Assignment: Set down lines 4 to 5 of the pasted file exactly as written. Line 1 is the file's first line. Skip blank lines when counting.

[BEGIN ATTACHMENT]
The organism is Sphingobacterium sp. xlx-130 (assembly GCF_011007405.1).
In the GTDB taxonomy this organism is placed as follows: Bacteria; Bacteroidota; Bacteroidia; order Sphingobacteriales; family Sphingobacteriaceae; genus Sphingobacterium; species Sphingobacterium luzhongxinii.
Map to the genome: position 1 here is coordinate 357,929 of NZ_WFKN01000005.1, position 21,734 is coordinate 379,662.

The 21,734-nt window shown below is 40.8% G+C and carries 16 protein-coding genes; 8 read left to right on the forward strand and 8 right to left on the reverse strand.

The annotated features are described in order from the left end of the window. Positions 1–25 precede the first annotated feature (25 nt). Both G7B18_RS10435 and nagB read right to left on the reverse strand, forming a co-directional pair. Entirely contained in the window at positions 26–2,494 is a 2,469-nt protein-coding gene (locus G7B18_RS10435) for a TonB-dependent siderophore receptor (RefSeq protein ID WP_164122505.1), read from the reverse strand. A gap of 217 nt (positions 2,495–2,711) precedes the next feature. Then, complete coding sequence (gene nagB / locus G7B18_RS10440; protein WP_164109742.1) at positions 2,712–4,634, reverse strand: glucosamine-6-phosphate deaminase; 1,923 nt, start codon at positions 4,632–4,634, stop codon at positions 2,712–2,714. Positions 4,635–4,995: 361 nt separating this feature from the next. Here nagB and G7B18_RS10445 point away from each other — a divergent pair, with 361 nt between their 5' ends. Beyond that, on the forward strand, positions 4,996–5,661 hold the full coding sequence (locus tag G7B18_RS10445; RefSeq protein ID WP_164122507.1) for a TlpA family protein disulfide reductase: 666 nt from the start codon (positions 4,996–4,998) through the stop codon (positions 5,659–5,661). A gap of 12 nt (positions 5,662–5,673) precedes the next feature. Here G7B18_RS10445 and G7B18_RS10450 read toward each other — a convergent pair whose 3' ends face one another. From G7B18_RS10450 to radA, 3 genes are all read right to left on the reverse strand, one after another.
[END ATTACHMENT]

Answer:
The 21,734-nt window shown below is 40.8% G+C and carries 16 protein-coding genes; 8 read left to right on the forward strand and 8 right to left on the reverse strand.

The annotated features are described in order from the left end of the window. Positions 1–25 precede the first annotated feature (25 nt). Both G7B18_RS10435 and nagB read right to left on the reverse strand, forming a co-directional pair. Entirely contained in the window at positions 26–2,494 is a 2,469-nt protein-coding gene (locus G7B18_RS10435) for a TonB-dependent siderophore receptor (RefSeq protein ID WP_164122505.1), read from the reverse strand. A gap of 217 nt (positions 2,495–2,711) precedes the next feature. Then, complete coding sequence (gene nagB / locus G7B18_RS10440; protein WP_164109742.1) at positions 2,712–4,634, reverse strand: glucosamine-6-phosphate deaminase; 1,923 nt, start codon at positions 4,632–4,634, stop codon at positions 2,712–2,714. Positions 4,635–4,995: 361 nt separating this feature from the next. Here nagB and G7B18_RS10445 point away from each other — a divergent pair, with 361 nt between their 5' ends. Beyond that, on the forward strand, positions 4,996–5,661 hold the full coding sequence (locus tag G7B18_RS10445; RefSeq protein ID WP_164122507.1) for a TlpA family protein disulfide reductase: 666 nt from the start codon (positions 4,996–4,998) through the stop codon (positions 5,659–5,661). A gap of 12 nt (positions 5,662–5,673) precedes the next feature. Here G7B18_RS10445 and G7B18_RS10450 read toward each other — a convergent pair whose 3' ends face one another. From G7B18_RS10450 to radA, 3 genes are all read right to left on the reverse strand, one after another.